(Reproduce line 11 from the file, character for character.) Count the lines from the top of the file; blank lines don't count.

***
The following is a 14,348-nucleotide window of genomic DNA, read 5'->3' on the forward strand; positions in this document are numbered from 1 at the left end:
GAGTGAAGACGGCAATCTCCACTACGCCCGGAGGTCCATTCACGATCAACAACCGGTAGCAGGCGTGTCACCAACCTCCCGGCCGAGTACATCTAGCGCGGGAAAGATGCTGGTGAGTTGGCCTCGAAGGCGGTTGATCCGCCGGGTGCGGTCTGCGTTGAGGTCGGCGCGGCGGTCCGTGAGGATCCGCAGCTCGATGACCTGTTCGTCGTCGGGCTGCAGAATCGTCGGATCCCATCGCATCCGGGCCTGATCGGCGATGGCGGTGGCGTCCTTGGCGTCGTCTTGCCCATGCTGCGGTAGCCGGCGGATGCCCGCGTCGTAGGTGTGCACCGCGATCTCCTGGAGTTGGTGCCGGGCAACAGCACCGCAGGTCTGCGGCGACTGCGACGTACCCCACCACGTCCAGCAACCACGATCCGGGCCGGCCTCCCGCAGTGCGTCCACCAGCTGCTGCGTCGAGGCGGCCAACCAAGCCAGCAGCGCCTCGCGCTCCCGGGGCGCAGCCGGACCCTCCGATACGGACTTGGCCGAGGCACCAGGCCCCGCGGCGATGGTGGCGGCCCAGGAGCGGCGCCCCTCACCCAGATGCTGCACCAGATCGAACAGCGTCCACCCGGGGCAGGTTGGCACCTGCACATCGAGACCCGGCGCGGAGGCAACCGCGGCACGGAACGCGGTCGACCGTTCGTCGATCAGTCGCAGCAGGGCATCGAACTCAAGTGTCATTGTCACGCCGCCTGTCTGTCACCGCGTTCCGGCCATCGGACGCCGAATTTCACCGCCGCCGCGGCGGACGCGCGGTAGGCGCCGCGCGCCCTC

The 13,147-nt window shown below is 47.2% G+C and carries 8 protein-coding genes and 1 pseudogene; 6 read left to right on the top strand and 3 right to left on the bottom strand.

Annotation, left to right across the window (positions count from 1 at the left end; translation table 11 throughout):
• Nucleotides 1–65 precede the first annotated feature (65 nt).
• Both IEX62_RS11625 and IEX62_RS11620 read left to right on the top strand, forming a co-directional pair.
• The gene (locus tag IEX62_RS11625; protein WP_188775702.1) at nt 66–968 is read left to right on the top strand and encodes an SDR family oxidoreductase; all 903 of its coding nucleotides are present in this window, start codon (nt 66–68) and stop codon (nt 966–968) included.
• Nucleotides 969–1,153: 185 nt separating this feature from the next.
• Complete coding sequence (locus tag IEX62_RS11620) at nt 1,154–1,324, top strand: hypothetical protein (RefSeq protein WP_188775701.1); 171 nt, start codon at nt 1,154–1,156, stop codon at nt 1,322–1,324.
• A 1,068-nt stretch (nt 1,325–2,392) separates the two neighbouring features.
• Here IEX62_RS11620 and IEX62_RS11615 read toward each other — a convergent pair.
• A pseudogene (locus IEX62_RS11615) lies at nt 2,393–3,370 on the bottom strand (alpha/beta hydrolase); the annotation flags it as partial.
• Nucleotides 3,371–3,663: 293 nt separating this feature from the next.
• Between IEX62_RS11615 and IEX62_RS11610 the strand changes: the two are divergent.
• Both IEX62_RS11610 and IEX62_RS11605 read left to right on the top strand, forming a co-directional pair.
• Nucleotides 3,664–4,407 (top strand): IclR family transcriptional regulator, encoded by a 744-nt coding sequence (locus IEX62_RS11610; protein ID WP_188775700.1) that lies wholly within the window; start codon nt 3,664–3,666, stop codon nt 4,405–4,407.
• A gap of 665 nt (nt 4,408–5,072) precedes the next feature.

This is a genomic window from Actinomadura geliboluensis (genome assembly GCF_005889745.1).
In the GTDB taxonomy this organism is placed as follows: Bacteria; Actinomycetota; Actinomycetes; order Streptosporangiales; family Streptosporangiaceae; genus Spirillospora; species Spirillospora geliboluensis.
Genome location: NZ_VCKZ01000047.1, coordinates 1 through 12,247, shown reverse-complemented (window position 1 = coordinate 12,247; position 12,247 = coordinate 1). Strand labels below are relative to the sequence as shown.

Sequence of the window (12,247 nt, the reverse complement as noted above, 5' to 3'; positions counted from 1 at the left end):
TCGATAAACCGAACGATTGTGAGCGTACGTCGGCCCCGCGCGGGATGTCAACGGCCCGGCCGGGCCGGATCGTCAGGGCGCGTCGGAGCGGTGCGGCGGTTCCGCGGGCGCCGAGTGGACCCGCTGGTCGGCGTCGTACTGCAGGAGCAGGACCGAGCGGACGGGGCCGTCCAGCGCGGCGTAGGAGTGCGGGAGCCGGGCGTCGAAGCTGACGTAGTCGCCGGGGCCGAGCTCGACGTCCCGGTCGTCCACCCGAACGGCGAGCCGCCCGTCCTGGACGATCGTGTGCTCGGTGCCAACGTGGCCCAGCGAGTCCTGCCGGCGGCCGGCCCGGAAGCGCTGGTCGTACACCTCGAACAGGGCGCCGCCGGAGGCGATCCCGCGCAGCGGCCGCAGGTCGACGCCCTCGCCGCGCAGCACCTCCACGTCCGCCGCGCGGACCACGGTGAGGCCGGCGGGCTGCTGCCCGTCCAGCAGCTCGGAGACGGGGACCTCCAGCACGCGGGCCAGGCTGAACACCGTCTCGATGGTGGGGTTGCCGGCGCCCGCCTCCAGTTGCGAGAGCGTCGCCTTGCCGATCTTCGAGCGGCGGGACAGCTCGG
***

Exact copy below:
• Here IEX62_RS11620 and IEX62_RS11615 read toward each other — a convergent pair.